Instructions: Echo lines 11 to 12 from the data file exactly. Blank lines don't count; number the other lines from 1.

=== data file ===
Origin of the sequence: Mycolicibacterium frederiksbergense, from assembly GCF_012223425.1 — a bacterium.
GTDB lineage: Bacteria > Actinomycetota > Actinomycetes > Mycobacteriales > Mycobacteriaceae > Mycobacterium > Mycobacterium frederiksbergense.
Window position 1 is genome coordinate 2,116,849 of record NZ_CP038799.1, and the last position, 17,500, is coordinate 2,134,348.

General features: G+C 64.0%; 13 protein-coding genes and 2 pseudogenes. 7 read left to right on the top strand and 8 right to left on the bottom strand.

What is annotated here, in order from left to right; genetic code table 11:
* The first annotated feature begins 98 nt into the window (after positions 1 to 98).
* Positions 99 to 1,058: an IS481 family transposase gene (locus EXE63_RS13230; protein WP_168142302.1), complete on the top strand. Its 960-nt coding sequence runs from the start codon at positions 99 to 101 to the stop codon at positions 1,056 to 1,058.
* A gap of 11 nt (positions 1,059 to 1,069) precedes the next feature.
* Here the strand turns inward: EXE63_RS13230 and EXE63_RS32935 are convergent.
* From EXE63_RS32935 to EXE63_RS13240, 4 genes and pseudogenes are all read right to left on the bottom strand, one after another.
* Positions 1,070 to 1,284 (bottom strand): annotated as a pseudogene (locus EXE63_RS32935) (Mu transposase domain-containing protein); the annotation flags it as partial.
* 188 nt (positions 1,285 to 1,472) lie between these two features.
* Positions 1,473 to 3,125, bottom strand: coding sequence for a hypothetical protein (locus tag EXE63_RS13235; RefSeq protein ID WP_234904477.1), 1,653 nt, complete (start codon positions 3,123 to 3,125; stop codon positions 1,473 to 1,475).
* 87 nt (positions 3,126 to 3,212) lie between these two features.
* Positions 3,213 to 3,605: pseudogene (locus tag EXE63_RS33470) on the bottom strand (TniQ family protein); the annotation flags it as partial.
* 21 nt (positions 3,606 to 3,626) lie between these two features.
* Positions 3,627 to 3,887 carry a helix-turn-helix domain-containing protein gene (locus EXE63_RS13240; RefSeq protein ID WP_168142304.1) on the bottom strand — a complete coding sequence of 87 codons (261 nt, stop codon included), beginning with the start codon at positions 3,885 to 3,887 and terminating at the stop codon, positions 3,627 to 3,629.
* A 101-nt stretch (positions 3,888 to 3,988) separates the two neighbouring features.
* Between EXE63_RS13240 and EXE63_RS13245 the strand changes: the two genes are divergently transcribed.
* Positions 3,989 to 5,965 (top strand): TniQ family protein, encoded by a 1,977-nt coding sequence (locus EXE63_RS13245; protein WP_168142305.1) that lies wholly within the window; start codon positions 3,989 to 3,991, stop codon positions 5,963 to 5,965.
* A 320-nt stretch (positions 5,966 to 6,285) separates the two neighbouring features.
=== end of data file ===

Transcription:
* Positions 1,070 to 1,284 (bottom strand): annotated as a pseudogene (locus EXE63_RS32935) (Mu transposase domain-containing protein); the annotation flags it as partial.
* 188 nt (positions 1,285 to 1,472) lie between these two features.